Mariana Pasternak's 'The Best of Friends'

Mariana Pasternak opens up about her role in sending the domestic diva to prison

Mariana Pasternak was one of Martha Stewart's closest friends for nearly 20 years. She was also among those to take the stand against Stewart in the high-profile case that sent the domestic diva to prison.

In her book "The Best of Friends: Martha and Me," Pasternak shares what it was like to be in Stewart's inner circle for all those years and pushed her back to the outside.

Read an excerpt of the book below, and then head to the "GMA" Library to find more good reads.

Chapter One: Martha at the Gate

The attractive blond intruder, wearing a conservative button-down shirt and pleated khaki shorts that came to just above her knees, stood next to her bike in front of our garden gate and peered in. My fiance and I were having a Memorial Day party on our Westport grounds, two acres with a large lawn, landscaped gardens, old and new trees, a covered loggia, and a garden terrace. Enclosed by stone walls, the property could be entered via the main gate or the garden gate, which was open under a cascade of fragrant wisteria blossoms. The preppie-looking lady walked her bike right through.

Two other couples, friends from Manhattan, had come to spend the long weekend. It was Sunday afternoon, and warm in the East Coast way of May, the summer perennials putting out petals and the tips of green leaves, coaxed ahead by the sunny soil. There were bees fat from early bee balm, and good-fortune ladybugs plump with aphids. We had just finished lunch and were lounging on comfortable chaises, sipping chilled Chablis Premier Cru, passing back and forth sections of the Sunday New York Times, the discarded pages in a fluttering heap under the glass-topped terrace table. Our new puppy, Attila the Hun, an adorable golden brown Vizsla -- all legs, ears, and personality -- had fallen asleep on my lap.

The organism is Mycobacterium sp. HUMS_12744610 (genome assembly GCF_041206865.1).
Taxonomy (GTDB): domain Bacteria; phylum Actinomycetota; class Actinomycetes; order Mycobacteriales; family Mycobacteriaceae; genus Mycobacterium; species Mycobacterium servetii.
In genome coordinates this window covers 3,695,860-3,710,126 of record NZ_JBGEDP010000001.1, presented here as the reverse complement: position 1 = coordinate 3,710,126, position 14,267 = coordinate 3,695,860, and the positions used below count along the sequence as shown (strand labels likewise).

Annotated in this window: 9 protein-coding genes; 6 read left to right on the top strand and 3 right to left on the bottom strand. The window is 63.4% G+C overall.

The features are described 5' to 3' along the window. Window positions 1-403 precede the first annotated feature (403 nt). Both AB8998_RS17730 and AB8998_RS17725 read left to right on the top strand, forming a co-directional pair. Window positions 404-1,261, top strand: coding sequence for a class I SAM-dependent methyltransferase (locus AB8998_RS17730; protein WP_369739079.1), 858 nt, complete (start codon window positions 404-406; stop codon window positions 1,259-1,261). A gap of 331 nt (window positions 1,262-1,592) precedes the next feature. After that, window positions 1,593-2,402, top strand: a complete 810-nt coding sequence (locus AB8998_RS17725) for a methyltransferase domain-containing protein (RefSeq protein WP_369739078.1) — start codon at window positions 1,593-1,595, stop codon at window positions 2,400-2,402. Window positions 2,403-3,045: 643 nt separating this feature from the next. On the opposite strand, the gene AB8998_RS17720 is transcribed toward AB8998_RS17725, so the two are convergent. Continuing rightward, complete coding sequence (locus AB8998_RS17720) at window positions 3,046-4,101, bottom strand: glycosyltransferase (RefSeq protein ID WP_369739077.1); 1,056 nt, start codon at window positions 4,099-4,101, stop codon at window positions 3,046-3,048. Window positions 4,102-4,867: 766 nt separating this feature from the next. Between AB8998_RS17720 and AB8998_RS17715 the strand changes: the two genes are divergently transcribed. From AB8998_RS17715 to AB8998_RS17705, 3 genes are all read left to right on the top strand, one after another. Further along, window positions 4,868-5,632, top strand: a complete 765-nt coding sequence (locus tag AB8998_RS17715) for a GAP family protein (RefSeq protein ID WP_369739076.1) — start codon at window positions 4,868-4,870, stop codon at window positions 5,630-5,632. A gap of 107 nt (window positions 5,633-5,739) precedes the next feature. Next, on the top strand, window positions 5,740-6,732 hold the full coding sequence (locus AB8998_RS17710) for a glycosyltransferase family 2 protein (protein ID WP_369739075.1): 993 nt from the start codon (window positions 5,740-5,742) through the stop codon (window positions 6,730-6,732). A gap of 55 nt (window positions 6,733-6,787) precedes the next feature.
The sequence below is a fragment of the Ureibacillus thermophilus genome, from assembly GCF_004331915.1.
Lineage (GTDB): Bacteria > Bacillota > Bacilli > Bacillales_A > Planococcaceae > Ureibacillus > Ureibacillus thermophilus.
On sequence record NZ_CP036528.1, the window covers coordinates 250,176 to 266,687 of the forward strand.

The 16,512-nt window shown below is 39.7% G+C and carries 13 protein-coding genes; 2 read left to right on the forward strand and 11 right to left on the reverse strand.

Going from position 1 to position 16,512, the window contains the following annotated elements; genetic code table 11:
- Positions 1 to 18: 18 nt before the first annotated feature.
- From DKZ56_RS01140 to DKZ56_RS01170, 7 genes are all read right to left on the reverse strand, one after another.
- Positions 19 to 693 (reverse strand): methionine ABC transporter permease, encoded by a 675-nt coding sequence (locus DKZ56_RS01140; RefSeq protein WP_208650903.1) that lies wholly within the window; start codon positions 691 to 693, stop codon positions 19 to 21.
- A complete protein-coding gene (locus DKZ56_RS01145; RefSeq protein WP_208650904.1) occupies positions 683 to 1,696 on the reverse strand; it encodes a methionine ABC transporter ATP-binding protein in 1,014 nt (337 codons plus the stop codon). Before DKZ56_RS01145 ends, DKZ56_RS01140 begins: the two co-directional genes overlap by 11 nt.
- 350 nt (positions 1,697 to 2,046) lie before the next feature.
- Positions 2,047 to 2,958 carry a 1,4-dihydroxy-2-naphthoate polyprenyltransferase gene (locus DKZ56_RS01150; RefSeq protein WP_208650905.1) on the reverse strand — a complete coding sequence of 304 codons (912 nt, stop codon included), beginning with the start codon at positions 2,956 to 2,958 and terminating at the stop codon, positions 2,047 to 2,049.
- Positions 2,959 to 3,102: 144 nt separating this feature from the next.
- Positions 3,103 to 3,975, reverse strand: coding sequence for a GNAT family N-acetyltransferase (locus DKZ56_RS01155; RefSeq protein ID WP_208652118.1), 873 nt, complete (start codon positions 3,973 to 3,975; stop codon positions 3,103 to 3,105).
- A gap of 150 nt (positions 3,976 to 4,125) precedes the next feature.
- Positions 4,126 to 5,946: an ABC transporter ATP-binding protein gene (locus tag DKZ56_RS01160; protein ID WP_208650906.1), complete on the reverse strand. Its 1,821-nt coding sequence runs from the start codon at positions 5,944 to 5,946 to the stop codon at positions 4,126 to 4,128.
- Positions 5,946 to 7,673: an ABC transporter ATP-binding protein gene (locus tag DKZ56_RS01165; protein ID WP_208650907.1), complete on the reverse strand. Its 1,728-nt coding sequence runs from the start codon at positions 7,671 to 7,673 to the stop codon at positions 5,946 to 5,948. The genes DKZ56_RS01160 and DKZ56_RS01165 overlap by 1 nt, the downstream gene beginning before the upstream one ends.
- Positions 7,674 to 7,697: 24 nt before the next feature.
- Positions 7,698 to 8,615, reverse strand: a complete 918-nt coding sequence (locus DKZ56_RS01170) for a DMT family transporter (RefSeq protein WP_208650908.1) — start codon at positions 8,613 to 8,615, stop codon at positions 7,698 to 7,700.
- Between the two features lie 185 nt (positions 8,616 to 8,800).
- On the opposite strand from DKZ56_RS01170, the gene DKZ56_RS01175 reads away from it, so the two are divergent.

I put him down and walked toward our new visitor. As I approached, she stared at me. I had never seen a woman's eyes look at me with such intensity -- her gaze seemed to reflect a masculine dominance, feminine competitiveness, and a child's curiosity all at once. I saw her eyes sweep across my body, take me in, process me, my youth, my shorts, my high heels. I had colored my copper-chestnut hair a brave bright blond and wore my long locks down, or in a carefree twist held to my head with a found stick. While most of the American women I knew in the early 1980s sported preppie outfits that suggested "proper," I was more interested in "chic." I was comfortable with my body and, like many European women of my age, I grew up inspired by images from French-Italian cinema and influenced by the British Mod subculture of the hyper-cool.

I saw the slightest shadow ripple across her face, and then just as quickly she brightened up. "Hi," she said with willful cheerfulness. "I'm Martha. Your neighbor. Thought I might stop for a glass of water before biking up the hill to my house."

I invited her to sit down with us, but she declined. I called out, "Everyone, this is our neighbor, Martha," then went inside to get her some water. When I came out, she was still standing rigidly near the gate, holding her bike with one hand, with everyone watching. By that simple act of staying where she was, she had managed to disrupt our party and make herself the focus of everyone's attention.

She sipped her water and then said, "I'd heard a handsome bachelor doctor had just moved in here. I thought I might come by to meet him."

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